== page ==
Don’t get me wrong: attempts to expand economic ideas beyond the mainstream can only be good news and the content of the Core project is really stimulating and educational. But it seems that, for Rethinking Economics and Core, the mainstream economic ‘religion’ is just neoclassical theory and that it is neoliberal economics that must be overthrown. They have nothing to say against Keynesian economics - indeed variants of Keynes are actually the way forward for them.
Take the new course at University College London for undergraduates. It is called ‘Rethinking capitalism’ - described as “a new elective module for UCL undergraduates”. Run by Mariana Mazzucato, the director of the Institute of Innovation and Public Purpose (IIPP) and author of The value of everything, it is a great initiative, with guest lecturers including Branco Milanovic. The module aims to
help students develop their critical thinking and make the connections between economic theory and real world policy issues. It will provide an introduction to a range of different economics perspectives, including neoclassical, post-Keynesian, ecological, evolutionary, Marxist and institutional economics theories and how their different assumptions link to different public policies.3
But, looking at all this, I am sceptical that students will hear much about Marxist economic theory within its ‘heterodox’ approach.
Keynesian theory dominates in Rethinking Economics and so do the policy conclusions arising from Keynesian ideas in wider left circles. Take the recent seminar organised by the IIPP in the UK’s House of Lords4 to discuss the financing of innovation (badly needed, given the poor performance of the British capitalist sector in productivity growth). But who did the IIPP line up to discuss with Mazzucato the very limited proposal for a UK national investment bank to replace the European Investment Bank when the UK leaves the European Union next year? It was Tory Lord David Willetts - and, as keynote speaker, Liberal leader Sir Vince Cable! Cable was quoted approvingly as saying: “The current enthusiasm for ‘selling the family silver’ (ie, privatisation) has its roots in bizarre treasury accounting conventions.” This was very rich hypocrisy coming from Cable, who when in coalition with the Conservatives, presided over the privatisation of Royal Mail, selling it off for a price at least £1 billion below market value - yes, “selling the family silver”. I am not sure the IIPP will get far with its aim of increasing the state role in innovation and investment by relying on these people for support.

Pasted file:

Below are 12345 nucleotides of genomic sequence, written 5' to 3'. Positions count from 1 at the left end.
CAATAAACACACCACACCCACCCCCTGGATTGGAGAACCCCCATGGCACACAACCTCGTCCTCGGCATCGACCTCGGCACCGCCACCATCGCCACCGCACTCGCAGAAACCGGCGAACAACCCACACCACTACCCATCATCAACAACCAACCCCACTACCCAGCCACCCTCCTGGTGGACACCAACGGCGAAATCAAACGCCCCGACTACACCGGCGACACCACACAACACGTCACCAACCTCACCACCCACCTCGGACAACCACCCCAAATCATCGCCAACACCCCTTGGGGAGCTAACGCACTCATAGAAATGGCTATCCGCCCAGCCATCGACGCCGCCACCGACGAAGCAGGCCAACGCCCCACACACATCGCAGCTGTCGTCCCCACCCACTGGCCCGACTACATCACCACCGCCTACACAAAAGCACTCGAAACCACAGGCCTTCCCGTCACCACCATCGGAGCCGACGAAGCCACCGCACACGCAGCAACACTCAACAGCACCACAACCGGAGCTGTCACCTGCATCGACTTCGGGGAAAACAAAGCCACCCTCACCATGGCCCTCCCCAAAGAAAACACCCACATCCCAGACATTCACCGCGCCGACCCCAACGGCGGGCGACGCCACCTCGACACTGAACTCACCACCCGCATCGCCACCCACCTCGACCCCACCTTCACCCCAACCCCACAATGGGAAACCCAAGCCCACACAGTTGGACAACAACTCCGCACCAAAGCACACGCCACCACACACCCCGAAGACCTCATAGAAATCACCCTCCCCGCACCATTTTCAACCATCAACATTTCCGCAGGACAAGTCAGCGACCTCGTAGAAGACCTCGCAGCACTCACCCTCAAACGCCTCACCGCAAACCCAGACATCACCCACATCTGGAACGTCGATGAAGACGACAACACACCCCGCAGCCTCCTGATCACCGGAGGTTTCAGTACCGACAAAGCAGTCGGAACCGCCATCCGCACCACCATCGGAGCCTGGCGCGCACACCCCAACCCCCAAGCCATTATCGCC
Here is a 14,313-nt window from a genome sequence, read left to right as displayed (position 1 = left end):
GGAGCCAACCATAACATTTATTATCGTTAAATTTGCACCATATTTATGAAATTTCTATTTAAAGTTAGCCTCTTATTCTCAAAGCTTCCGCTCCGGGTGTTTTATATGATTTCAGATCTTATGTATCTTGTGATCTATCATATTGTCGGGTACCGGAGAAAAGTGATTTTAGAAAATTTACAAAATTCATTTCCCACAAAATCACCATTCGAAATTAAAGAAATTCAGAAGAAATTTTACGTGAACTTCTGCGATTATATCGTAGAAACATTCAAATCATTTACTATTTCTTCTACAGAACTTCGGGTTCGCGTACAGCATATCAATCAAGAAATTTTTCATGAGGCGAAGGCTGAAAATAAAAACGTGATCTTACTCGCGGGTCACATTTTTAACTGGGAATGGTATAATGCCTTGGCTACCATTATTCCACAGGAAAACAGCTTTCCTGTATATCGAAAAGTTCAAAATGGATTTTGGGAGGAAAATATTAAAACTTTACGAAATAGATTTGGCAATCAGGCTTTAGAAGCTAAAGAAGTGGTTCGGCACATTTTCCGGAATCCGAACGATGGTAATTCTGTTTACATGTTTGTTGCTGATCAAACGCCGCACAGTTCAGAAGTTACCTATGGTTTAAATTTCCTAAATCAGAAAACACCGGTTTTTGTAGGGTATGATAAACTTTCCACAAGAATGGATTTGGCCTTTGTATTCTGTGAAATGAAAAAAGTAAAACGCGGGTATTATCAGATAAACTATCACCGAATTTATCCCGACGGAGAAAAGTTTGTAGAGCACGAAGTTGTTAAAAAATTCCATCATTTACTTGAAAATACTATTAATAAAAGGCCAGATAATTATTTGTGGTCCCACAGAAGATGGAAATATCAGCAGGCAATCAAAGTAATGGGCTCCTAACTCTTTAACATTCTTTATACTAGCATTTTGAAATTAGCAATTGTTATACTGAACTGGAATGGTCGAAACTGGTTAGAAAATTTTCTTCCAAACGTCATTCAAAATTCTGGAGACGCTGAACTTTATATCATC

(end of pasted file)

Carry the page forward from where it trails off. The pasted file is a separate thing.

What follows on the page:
And Keynesian ideas are central for Jeremy Corbyn’s key advisors. In a recent article, Ann Pettifor, director of Prime Economics, blamed the economic crisis in Turkey and other ‘emerging economies’ on “orthodox economics” - in particular the move by central banks to hike interest rates and ‘normalise’ monetary policy. I will be debating with Ann Pettifor on what to do about finance at Momentum’s ‘The World Transformed’ event taking place during the Labour Party conference in Liverpool in late September. Like me she has pointed out the risk that this policy entails for the world economy when profitability is still low and debt is high.
Pettifor’s conclusion is that “it was time to ditch economic orthodoxy” and “revive the radical and revolutionary monetary theory and policies of John Maynard Keynes” as the way to avoid another global crisis. But regular readers of my blog will know that I have shown Keynes’s ideas were far from radical, let alone revolutionary. And they certainly would not avoid another global crisis - thinking they would do so would be a step back for the labour movement and its leaders.
One key point is that capitalism is not just a monetary economy, as Keynesians think: it is a money-making economy. You can print money indefinitely, but you cannot turn it into value under capitalism without the exploitation of human labour. When you sift through the body of ideas in Core, one thing stands out: the failure to analyse modern economies with a law of value and a theory of exploitation for profit. Profit and exploitation do not appear in the body of Core work (except for fleeting references to Marx). And yet this is at the heart of capitalism and is the soul of Marxist theory.
My favourite textbook offering a Marxist alternative to neoclassical and Keynesian schools is Competing schools of economic thought by Lefteris Tsoulfidis. Then there is Contending economic theories by Richard Wolff and Stephen Resnick and the new two-part work on microeconomics and macroeconomics by Ben Fine and Ourania Dimakou. And, of course, there is Anwar Shaikh’s monumental Capitalism (which the dedicated can dip into if they have their brains working!). These should be on the curriculum of Core and Rethinking Economics courses.
Maybe they will be - but it will require a rethink!
Michael Roberts blogs at https://thenextrecession.wordpress.com/